It's rather naive to assume an implication that the automotive industry would/should attempt to "hide" BEV
deficiencies verses ICEV or hybrids. By better educating prospective consumers and uninformed new
owners, e.g basic new owners BEV pamphlet, negative BEV articles can be avoided in the future.

Sure, they should be doing that, but they've had more than 6 years to do that and haven't, perhaps because they're afraid that giving out such a pamphlet will lose them more customers initially than will be unhappy later (and unfortunately, it's still the case with far too many car companies that once you're out the door you're on your own).

lorenfb wrote:
GRA wrote:With regard to your comment, "Nissan's mistakes", the Leaf, notwithstanding the battery, is a very good vehicle as exemplified in the many threads on this forum

Notwithstanding the battery? "Other than that, Mrs. Lincoln, how'd you like the play?" :roll: The LEAF's rep was seriously damaged owing to Nissan's overclaims and failure to stand behind the product except when forced to, which undoubtedly had negative spillover to other brands of BEVs.

lorenfb wrote:Yes, Nissan could have delayed market entry by further development
of battery chemistry, added TMS, and masked actual total battery energy to minimize indicated range loss.
But that would have significantly increased the Leaf's cost and Nissan still would have had to contend with
the inherent negative aspect of all battery chemistry degradation over time, i.e. when producing a low range
BEV at Nissan's targeted price point. If asked, most on this forum would still have bought the Leaf knowing what
has been posted on this forum over the last 5+ years.
If you mean most on this forum who haven't bailed to another BEV, a PHEV or gone back to ICEs, I might agree with you. But I'm not suggesting that Nissan had to delay market entry (although a far more robust, conservative design wouldn't have suffered the backlash that the LEAF did), only that they shouldn't have made claims for the car's capabilities that they knew (or should have known) were vastly overstated, leading to lots of unhappy customers. 100 mile range? 5 years to 80%/10 years to 70%?

lorenfb wrote:Oh, please! Where have you been in the last 30 years when technology has emerged ahead of consumer's
understanding of its utility, e.g. the PC - until the internet, few saw utility. A BEV "Knowledge Base" is a little
stretch there! If most can grasp the operation of a smartphone, understanding the basics of a how to utilize
a BEV for a consumer's benefit should be a snap for most.
Should be a snap? How's that worked out? Sure, tech gets deployed ahead of the mass consumer's understanding of it, but it isn't deployed by the mass consumer during that period. I took my first programming class in 1972 if memory serves, and first used a PC in 1979, and, but I never thought they had much utility for the general public before IBM came out with their PC and the Mac popularized GUIs first for a largish group of early adopters, which then spread to the masses after another 5-7 years (let's have a round of applause for Xerox PARC, who first developed and deployed GUIs years before, although the general public wasn't ready for another decade +). Mass adoption, in addition to a perceived need, also requires a mass-affordable price, and the Bolt isn't there yet. The Ionic BEV is getting close.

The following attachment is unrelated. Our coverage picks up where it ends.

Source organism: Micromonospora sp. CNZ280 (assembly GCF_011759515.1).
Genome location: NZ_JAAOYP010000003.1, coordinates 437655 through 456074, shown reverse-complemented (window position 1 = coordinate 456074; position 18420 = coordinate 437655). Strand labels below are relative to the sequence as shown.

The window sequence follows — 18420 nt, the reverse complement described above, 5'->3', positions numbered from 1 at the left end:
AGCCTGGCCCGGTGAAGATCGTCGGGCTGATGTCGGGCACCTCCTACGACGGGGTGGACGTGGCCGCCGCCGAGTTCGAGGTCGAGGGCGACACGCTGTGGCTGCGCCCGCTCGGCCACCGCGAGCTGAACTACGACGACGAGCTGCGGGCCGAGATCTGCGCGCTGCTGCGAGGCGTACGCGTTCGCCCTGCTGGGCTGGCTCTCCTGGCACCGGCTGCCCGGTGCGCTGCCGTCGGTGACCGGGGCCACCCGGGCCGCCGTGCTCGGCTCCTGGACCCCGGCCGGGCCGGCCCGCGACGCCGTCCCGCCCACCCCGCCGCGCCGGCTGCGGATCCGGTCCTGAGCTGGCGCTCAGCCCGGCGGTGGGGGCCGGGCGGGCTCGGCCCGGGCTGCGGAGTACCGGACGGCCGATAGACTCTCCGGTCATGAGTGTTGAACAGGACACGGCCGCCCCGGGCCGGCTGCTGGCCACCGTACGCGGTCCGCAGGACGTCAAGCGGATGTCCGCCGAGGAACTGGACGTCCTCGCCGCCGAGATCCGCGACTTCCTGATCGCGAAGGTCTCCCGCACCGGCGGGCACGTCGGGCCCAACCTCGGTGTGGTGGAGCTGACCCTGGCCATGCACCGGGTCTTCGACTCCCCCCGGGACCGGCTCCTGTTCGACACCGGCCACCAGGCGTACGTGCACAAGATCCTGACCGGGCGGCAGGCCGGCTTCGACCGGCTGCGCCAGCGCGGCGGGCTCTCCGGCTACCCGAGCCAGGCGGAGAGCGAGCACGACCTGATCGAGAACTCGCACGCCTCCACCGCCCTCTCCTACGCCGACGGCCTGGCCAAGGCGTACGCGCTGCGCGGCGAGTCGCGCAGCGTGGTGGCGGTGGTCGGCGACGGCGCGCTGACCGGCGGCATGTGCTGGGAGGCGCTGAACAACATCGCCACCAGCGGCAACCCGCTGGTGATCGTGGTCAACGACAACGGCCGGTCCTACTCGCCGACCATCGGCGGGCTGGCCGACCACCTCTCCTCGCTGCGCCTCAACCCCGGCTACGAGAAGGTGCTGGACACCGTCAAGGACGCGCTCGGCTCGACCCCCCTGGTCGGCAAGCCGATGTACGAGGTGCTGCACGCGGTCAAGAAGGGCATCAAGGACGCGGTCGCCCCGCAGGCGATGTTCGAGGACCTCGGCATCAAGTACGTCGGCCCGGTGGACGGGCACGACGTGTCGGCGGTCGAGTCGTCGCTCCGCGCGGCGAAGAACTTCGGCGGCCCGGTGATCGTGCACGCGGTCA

Last edited by GRA on Mon Mar 13, 2017 5:56 pm, edited 5 times in total.
Guy [I have lots of experience designing/selling off-grid AE systems, some using EVs but don't own one. Local trips are by foot, bike and/or rapid transit].

The 'best' is the enemy of 'good enough'. Copper shot, not Silver bullets.

GRA
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Re: Chevrolet Bolt - 60 kWh, 238 mi, < 7s 0-60

Sun Mar 12, 2017 4:40 pm

<Snip duplicate post>.
Last edited by GRA on Mon Mar 13, 2017 5:40 pm, edited 1 time in total.
Guy [I have lots of experience designing/selling off-grid AE systems, some using EVs but don't own one. Local trips are by foot, bike and/or rapid transit].

The 'best' is the enemy of 'good enough'. Copper shot, not Silver bullets.

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Re: Chevrolet Bolt - 60 kWh, 238 mi, < 7s 0-60

Sun Mar 12, 2017 8:23 pm

Boomer23 wrote:I wrote this because I noticed that it's easy to pile negative comments on to a competitive car on a fan site like this, but some of the comments are based on precious little information or familiarity.

I do think that a Volt would be a good stopgap choice for you before the Model 3 is available. Good luck in selecting your next EV.
Cheers EVnow.

I was actually quite set on getting a Bolt - until I drove one and started thinking about it. It is not the car per se - but the value proposition to me. I'll give it may be $50 more per month than Leaf, even $100 but not double. I expect to spend about $5 to $6k over the next 18 months on Volt/Leaf. On Bolt that goes to $10k to $12k. That is the real issue. I'm fairly sure by 2020 (in 3 years) Bolt will not be sold anywhere near $40k - and if it is - it will hardly be able to beat 500 in sales a month. So, buying it for the long haul is out of question to me.

Volt will be a hard sell to my wife because she doesn't like low cars. Who knows - I might end up with a '17 Leaf.
1st Leaf : 2/28/2011 to 5/6/2013
2nd Leaf : 5/4/2013 to 3/21/2017
Volt : 3/25/2017 to ?